Towards the end of last year we were approached by New Zealand Taste Magazine to do an article on our farm and our blackcurrant powder. The crew came down one slightly chilly day back in November and spent the afternoon doing a photo shoot around the farm. Once the shoot was over, our good friend and local chef Miles Drewery and his wife Steph came over to cook us all a fabulous blackcurrant-themed three course dinner. Delicious!
Taste Magazine’s chef Tracey Sunderland also contributed to the evening by treating us to her own blackcurrant-themed fare. We were truly spoiled!
If you’re looking for ways to include Zeaberry Blackcurrant Powder into your cooking – try Tracey’s Pretty-in-pink marshmallows…or for something with a savoury twist, try Miles’ blackcurrant-cured salmon. Yum!
Our huge thanks go to Tracey and Miles for for their delicious food and recipes, and to Taste’s photographer, Vanessa Lewis, for taking such beautiful photographs of the farm and the food.
If you didn’t catch the article in the January/February Issue of Taste Magazine, you can download it in full here or visit Taste Magazine online, where you’ll find a whole range of articles and delicious recipes to tempt you into the kitchen.
A recent paper produced by British Exercise Physiology Professor Professor Mark Willems and his team at the University of Chichester, strengthens the scientific evidence that our very own New Zealand blackcurrants show huge potential when it comes to sports and exercise nutrition.
Following some reported anecdotal evidence surrounding the benefits of blackcurrants within elite athletic circles, Professor Willems and his team decided to investigate further. New Zealand blackcurrants are already well know for their high levels of anthocyanins, and scientific evidence is growing to support a range of other benefits – including anti-inflammatory and anti-oxidant properties.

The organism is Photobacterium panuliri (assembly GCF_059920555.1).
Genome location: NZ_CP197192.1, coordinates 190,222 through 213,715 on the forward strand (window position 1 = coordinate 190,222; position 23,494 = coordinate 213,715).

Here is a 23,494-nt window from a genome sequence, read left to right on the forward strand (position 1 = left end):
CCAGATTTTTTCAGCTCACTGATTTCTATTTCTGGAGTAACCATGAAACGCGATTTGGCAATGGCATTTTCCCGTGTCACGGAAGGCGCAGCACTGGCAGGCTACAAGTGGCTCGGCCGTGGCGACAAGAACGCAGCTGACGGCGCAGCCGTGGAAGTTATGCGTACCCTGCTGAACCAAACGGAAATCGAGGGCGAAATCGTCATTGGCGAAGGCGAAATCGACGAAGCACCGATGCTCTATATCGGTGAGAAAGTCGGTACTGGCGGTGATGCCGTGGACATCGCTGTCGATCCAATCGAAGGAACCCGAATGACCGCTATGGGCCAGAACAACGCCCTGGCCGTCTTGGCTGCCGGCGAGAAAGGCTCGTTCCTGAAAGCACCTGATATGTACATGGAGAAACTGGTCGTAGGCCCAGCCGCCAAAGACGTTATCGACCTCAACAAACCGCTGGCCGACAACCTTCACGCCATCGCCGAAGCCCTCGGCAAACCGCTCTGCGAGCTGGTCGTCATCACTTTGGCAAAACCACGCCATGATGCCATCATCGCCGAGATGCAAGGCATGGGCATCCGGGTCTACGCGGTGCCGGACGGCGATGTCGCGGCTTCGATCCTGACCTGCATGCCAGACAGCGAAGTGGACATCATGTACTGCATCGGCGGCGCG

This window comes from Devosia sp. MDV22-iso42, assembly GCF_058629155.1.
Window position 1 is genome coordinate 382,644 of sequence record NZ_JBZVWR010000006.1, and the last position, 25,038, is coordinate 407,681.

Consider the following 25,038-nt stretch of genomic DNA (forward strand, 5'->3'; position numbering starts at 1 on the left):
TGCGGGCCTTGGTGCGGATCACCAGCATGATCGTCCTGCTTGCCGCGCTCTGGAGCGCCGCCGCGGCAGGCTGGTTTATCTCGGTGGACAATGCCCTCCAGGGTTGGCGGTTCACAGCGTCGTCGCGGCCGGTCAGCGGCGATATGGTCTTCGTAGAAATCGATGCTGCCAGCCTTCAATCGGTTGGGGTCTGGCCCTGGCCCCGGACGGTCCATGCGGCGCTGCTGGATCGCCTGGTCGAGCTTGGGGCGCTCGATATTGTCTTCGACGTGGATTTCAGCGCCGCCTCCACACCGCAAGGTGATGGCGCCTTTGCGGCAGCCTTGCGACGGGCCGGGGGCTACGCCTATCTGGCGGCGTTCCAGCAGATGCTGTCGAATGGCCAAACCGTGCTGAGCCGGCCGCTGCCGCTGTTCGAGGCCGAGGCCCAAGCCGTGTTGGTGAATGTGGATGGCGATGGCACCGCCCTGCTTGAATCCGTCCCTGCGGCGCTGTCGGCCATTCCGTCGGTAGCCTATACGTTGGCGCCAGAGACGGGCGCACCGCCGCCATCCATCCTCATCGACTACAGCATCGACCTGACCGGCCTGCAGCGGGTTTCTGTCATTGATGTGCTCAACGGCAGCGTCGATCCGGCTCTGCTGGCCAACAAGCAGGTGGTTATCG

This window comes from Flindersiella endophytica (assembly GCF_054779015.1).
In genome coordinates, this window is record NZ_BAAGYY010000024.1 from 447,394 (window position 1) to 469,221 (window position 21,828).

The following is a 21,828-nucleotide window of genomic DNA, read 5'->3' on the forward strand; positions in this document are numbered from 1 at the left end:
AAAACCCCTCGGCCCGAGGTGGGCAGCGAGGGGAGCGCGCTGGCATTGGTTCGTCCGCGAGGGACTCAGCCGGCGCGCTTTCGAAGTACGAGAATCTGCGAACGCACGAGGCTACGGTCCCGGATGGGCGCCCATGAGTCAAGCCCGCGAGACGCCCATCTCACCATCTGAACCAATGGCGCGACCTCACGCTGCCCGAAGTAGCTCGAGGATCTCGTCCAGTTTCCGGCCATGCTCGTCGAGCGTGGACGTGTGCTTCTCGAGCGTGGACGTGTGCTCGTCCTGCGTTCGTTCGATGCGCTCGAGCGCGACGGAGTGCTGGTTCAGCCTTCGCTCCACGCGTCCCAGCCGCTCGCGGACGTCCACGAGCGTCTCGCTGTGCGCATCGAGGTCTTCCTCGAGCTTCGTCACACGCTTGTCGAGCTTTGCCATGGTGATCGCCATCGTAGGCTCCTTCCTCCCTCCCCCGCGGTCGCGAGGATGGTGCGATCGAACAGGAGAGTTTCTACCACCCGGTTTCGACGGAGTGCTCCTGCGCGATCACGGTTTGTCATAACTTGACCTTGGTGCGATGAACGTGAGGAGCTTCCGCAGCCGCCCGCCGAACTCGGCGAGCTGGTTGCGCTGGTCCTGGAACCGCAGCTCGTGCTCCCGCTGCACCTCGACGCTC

Trial results found overall that the athletes experienced improved time trial performance, enhanced fat oxidation, lower lactate response, and experienced post-exercise benefits including enhanced blood flow and lower lactate levels.
To test his theory, Professor Willems conducted a double-blind trial on a group of trained athletes. (Double blind trials are ones in which neither the researchers nor the patients know what they are getting, and for this reason are often considered to achieve a higher standard of scientific rigour.) The purpose of the trial was to examine whether the use of NZ blackcurrants would alter physiological and metabolic responses during exercise and after exercise. Trial results found overall that the athletes experienced improved time trial performance, enhanced fat oxidation, lower lactate response, and experienced post-exercise benefits including enhanced blood flow and lower lactate levels.
More information on the trial, its process and results can be found here.
First published in The Sport and Exercise Scientist, Winter, issue 50. Published by the British Association of Sport and Exercise Sciences – www.bases.org.uk
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